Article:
The Metis National Council says an independent financial review clears it of what the national body’s minister of finance says were “baseless allegations” made by a “former disgruntled employee.”
However, Ernst and Young, the company retained by Crown-Indigenous Relations to conduct the financial review did have concerns “around the level of documentation provided and MNC’s procedures for 102 transactions which represent 45% of the transactions tested totaling approximately $2.02M in expenditures.”
The review was prompted by concerns and allegations of potential mismanagement by MNC of consulting contracts for IT services from the RCMP’s Sensitive and International Investigations Division. The concerns raised related to consulting expenditures of up to $3 million over the last three years.
In all, Ernst and Young tested 229 transactions representing approximately $4.34 million in MNC expenditures.
In the reports conclusion, the auditors wrote “we did not identify any evidence to substantiate the concerns/allegations raised regarding consulting contracts for IT services.
“Although, we had concerns around approximately $2.02M (102 of the 229 transactions selected for testing) in CIRNAC funding as a result of MNC’s procedures, record keeping and certain relationships and payments to MNC’s primary consultants we did not identify any unsupported or ineligible expenditures which would require a recovery of CIRNAC funds from MNC.”
Some of the concerns raised by Ernst and Young revolved around contracting, consultants and related parties, and travel costs.
Ernst and Young provided seven recommendations for MNC to consider that “could improve the organization’s internal controls and financial oversight and administration of federal funding.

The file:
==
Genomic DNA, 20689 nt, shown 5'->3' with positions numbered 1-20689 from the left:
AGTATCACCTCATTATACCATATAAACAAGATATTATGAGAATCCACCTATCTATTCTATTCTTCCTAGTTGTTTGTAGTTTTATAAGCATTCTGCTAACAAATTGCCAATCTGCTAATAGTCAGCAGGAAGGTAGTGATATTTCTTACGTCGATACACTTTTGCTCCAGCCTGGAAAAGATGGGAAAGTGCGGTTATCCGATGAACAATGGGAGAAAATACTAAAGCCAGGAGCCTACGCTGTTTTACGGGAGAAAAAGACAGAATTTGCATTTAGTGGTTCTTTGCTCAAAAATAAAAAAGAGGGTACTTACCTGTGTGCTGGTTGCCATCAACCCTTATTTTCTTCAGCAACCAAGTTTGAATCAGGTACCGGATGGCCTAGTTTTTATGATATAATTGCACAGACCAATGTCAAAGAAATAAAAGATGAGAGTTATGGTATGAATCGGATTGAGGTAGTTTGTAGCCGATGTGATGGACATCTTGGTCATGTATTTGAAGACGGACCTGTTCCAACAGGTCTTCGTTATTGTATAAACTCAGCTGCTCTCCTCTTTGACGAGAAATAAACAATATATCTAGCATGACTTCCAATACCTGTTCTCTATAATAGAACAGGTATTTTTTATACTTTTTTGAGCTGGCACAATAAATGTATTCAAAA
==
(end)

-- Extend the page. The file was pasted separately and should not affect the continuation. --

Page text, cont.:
One of those recommendations includes updating policies and procedures around payment processes, procurement, signing authorities , and expense reimbursements, including travel.
Read the report: MNC Financial Review Report
In a statement released by MNC National Spokesperson David Chartrand, who is also the minister of Finance, welcomed the recommendations.
“We found those recommendations useful and have already implemented many of them” said Chartrand. “There is always room for improvement in finances and we are no different.
“At the same time, we believe strongly in transparency and accountability and are pleased that the cloud of suspicion cast by the unfounded allegations of a former employee has been lifted.”
But Chartrand, who is also the president of the Manitoba Metis Federation blamed ongoing infighting within MNC during a 16 minute video posted on the MNC’s website on Friday.
Chartrand alleged the “disgruntled employee” had a dialogue with the presidents of Metis Nation Ontario and Metis Nation Alberta and believes the events leading to the audit are politically motivated.
There was no response to calls and emails to MNO, MNA and Metis Nation Saskatchewan.
Earlier this year, MNO was suspended from MNC over concerns with registration.
The decision by MNC to suspend MNO came on the heels of a “historic” tri-council meetings between MNO and MNA and MNS, where a resolution was passed calling for “accountability and transparency” from the MNC.
MNC was expected to hold its Annual General Assembly this week, where a new president of the national body that was first formed in 1983.
The AGA was to be the focus of a teleconference on Thursday but a spokesperson for MNC says the teleconference did not happen because the “MNS and MNA Presidents refused to participate without the MNO.”
Métis Nation of Saskatchewan President Glen McCallum says, “this is the time to be focused on the concerns of the COVID-19 pandemic. As a government, MN-S’ focus has been and remains on the health and safety of our Saskatchewan Métis citizens with the COVID-19 pandemic and not on the sins of politics .“